by U.S. Army National Guard Spc. Victoria Eckert
Arkansas National Guard Public Affairs Office
September 30, 2018
Tables covered in white cloth. Friends and service members gathered in a community room at the Arkansas Veterans Home in North Little Rock, Arkansas. Scattered throughout the room are U.S. Army Rangers. All brought together to celebrate a hero. A fellow Ranger.
Army Rangers are among the best of the best serving in the United States military. According to a study done in Fiscal Year 2016, only 36.8% graduated the arduous Ranger course. The course is designed to push the limits of a Soldier’s mind and body.
Denman Wolfe is a part of this elite group.
Over 74 years ago, the 5th Ranger Battalion gallantly met the enemies of World War II at the beaches of Normandy, France, June 6, 1944. One of those Rangers was Private Wolfe, a 23-year-old Soldier from Indiana assigned to D-Co, 5th Ranger Battalion.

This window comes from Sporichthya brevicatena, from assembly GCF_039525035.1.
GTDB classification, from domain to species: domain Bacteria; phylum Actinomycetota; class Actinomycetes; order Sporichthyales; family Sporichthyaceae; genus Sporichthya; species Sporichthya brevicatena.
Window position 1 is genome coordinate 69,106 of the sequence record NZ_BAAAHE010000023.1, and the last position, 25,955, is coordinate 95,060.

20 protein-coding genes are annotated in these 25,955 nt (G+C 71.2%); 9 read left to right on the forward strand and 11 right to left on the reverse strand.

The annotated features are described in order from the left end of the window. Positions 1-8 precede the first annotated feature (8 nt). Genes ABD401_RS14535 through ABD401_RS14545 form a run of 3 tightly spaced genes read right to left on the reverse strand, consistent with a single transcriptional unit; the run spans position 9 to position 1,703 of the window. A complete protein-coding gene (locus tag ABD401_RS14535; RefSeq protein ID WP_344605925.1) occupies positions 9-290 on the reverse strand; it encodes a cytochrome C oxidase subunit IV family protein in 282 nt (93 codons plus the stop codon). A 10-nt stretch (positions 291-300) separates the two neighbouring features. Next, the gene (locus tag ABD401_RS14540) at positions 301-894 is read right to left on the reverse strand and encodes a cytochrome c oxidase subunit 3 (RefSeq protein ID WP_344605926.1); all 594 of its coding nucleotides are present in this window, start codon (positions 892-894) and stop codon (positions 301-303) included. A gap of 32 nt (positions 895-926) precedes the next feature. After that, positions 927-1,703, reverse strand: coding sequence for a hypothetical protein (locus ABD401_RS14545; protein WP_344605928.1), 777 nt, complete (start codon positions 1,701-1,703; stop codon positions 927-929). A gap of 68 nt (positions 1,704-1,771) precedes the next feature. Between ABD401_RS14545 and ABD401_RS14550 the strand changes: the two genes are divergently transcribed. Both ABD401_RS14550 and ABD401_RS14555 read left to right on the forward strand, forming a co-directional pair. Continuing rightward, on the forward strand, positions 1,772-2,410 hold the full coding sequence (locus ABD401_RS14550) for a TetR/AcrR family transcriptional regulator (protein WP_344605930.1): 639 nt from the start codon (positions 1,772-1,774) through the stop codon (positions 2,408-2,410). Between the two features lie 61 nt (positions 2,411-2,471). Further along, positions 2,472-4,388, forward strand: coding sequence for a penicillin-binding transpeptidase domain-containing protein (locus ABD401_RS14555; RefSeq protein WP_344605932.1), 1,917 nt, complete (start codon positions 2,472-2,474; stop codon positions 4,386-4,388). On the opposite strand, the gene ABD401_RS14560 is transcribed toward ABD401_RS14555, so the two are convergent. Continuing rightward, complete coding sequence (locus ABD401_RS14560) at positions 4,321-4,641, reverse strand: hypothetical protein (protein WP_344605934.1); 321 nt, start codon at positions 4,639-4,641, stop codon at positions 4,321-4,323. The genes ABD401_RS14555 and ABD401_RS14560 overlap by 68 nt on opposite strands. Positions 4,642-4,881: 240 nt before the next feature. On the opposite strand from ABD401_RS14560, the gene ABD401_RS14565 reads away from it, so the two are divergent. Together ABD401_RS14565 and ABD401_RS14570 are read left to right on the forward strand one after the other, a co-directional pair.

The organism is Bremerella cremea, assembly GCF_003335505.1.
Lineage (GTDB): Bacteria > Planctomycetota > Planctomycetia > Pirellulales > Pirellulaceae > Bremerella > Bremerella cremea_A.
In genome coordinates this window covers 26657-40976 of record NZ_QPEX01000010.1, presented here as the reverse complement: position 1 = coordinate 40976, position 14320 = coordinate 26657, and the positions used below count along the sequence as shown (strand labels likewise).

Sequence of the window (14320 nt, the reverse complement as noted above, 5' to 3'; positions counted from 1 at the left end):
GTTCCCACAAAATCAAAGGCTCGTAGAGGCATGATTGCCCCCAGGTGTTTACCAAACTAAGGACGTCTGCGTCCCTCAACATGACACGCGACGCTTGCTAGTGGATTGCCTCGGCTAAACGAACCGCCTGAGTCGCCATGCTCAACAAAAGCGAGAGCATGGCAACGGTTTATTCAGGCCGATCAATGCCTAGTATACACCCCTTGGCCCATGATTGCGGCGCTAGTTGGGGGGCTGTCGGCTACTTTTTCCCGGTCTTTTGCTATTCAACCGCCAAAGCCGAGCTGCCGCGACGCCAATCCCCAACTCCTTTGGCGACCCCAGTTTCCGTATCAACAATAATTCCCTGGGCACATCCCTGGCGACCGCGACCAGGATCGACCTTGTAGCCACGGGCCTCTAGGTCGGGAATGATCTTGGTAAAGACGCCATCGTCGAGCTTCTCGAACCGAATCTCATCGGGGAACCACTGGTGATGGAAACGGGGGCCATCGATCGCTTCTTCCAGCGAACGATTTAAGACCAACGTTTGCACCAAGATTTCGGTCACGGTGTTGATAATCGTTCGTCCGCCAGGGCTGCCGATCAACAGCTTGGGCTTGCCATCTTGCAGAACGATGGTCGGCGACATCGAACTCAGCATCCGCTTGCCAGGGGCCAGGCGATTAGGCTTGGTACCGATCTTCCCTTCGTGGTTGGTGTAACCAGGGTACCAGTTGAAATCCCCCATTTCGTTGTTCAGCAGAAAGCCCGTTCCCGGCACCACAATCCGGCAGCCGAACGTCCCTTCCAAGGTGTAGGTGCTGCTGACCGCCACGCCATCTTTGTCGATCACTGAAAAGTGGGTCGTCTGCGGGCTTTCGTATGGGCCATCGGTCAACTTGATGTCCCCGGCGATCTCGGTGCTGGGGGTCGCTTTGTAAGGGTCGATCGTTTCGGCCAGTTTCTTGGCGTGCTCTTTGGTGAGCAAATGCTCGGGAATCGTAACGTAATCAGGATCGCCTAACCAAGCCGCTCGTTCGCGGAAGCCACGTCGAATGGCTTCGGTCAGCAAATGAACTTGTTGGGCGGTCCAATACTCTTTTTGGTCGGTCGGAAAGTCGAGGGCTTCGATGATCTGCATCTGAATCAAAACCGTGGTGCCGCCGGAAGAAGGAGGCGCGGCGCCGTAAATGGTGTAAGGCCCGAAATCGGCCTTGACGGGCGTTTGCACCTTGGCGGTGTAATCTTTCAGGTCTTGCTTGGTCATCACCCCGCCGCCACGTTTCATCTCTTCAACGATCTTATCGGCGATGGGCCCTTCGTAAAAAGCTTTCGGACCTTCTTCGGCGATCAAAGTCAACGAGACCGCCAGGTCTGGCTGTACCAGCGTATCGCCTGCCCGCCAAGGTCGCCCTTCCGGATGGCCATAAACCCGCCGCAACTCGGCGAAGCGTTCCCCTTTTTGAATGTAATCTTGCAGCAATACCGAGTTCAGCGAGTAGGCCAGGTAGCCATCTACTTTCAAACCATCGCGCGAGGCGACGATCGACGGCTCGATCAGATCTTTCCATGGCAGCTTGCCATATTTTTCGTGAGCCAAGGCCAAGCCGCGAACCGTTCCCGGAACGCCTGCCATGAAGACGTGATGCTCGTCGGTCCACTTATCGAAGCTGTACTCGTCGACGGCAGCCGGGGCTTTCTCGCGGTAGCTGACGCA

More than 160,000 allies landed on the beaches of Normandy to take on Hitler’s Army. It is known to be the single most important fight in World War II. Col. Schneider, commander, 5th battalion, ordered three waves of eighteen Ranger boats to Omaha Beach. The first companies to land at Point du Huc were met by immense machine gun, mortar and artillery fire. In the heat of combat, 2nd Ranger Battalion received reinforcements from the 5th Ranger Battalion.
“We scaled the cliff at Point du Huc,” said Wolfe as he showed a photo of the cliff displayed on his wall. “ It was 100 feet high.”
Wolfe spent 3 years, 11 months and 21 days in Europe with the U.S. Army. His time was spent in Africa before World War II and Korea during the Korean War. His medals include the Purple Heart, Bronze Star and the Good Conduct Medal. Wolfe retired from the United States Army as a Master Sergeant in 1962 after serving for 22 years.
“To me, he is a living legend” said Mike Ball, a member of the Rangers Special Forces page on Facebook.
The group, comprised of former Rangers and Special Forces Soldiers, gather for a ‘Ranger Breakfast’ when they can. “It gives us an opportunity to learn more about these guys. Once they are gone, we are the ones who tell the story, and we wouldn’t be where we are without men like Wolfe” said Ball.
“I’m no hero, I just did what I had to do,” expressed World War II veteran Denman Wolfe, retired U.S. Army Ranger Master Sergeant.